Speaking to TNM, Raghurama Raju, a film studies professor at IIT Tirupati, says that it was the interesting cocktail of nationalism and mythology that convinced viewers to accept stars like NTR as demi-gods in the 60s and 70s. The Indian nationalism movement had a political agenda closely associated with Indian films.
“When the Lumiere brothers introduced the montage, they decided to film realism and magic. But when Dadasaheb Phalke began Indian cinema, he made a conscious decision to set aside realism and magic, where realism was poverty and colonialisation. He replaced it with mythology, but made sure it reverberated with the essence of colonialism. It set an agenda for the identity of a nation. So, the Telugu cinema followed this larger schematics where NTR made very big headway in portraying mythological characters. So even before a film was made, there was a political motive behind it. If NTR made mythological movies bereft of politics, it would have remained as mere spiritual ones,” says Raghurama.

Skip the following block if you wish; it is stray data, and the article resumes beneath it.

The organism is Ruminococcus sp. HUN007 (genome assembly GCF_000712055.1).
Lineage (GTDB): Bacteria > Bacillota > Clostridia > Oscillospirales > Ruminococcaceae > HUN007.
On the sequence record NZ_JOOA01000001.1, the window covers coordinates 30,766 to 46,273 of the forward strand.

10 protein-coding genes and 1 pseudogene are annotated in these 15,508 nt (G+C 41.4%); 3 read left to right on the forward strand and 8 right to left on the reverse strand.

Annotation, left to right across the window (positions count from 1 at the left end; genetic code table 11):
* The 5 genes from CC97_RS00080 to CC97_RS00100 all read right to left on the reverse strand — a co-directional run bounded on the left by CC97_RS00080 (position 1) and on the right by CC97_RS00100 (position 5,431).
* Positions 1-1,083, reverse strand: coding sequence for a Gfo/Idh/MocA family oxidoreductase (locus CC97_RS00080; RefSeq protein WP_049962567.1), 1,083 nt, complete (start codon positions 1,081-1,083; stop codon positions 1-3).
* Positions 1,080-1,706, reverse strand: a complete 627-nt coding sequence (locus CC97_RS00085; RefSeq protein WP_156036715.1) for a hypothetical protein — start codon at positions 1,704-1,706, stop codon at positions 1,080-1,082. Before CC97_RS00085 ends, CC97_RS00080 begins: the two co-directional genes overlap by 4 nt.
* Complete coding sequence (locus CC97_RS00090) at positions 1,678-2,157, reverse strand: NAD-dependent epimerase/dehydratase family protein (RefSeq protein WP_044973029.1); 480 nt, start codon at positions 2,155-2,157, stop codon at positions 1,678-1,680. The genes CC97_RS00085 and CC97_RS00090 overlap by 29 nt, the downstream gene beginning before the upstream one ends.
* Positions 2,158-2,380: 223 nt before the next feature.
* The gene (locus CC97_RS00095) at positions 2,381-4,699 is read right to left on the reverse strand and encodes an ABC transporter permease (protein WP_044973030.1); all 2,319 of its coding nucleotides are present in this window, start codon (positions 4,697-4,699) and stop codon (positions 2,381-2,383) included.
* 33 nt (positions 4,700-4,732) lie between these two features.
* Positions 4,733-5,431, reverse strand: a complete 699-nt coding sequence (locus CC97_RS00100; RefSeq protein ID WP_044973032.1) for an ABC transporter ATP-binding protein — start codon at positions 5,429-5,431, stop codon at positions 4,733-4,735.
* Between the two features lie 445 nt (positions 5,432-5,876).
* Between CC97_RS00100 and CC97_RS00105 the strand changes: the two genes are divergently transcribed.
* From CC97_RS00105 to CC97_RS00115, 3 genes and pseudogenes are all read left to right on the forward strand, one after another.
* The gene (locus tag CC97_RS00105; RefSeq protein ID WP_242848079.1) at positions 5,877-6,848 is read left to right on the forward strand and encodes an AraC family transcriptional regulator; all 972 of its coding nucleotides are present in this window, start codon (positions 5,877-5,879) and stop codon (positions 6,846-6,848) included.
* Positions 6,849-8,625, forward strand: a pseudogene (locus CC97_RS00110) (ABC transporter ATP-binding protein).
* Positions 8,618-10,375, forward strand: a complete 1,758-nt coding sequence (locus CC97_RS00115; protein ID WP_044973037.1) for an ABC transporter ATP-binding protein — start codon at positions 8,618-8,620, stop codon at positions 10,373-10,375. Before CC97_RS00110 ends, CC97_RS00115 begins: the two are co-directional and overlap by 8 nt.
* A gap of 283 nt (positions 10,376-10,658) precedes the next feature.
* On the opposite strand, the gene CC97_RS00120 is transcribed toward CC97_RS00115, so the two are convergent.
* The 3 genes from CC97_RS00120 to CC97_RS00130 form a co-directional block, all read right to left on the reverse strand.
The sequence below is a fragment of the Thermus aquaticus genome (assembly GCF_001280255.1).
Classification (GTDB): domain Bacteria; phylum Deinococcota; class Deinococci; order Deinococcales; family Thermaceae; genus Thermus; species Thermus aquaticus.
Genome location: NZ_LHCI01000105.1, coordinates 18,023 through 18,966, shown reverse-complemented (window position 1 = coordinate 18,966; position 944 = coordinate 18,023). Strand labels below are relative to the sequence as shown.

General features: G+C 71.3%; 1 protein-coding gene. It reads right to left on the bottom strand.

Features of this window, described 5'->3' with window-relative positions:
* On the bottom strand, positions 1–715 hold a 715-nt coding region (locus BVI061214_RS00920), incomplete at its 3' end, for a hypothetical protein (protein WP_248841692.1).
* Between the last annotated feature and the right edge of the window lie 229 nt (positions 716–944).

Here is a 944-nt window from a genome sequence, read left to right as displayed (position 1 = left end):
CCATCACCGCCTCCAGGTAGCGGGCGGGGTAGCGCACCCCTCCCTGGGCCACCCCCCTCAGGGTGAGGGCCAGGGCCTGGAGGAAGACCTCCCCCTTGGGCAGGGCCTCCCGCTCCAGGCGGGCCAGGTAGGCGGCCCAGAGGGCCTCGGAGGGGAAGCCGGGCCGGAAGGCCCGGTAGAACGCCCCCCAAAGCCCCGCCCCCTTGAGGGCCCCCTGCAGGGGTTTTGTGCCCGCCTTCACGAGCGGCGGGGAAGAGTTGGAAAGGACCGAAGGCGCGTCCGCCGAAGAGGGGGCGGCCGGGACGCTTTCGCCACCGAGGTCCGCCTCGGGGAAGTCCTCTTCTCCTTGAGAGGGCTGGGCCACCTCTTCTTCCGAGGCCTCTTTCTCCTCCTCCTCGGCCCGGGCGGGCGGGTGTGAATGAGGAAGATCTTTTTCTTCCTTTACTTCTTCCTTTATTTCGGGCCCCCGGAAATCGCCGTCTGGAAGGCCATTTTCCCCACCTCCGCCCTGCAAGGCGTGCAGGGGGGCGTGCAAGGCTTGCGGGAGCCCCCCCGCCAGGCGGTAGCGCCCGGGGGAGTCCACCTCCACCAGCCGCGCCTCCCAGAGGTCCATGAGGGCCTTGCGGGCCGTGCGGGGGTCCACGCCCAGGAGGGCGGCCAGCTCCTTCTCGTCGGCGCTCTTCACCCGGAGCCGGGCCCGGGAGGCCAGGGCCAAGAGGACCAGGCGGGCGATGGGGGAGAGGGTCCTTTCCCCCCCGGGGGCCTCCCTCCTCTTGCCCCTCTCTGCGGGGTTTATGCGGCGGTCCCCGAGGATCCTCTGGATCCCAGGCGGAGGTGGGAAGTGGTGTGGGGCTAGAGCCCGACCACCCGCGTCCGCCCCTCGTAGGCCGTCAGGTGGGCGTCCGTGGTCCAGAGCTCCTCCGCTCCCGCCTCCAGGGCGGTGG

Preminda Jacob, professor of art history and museum studies, in her book Celluloid deities: The visual culture of cinema and politics in South India corroborates the fact that NTR’s depiction of mythological characters was a deliberate move that encouraged his fans to view him as a living deity.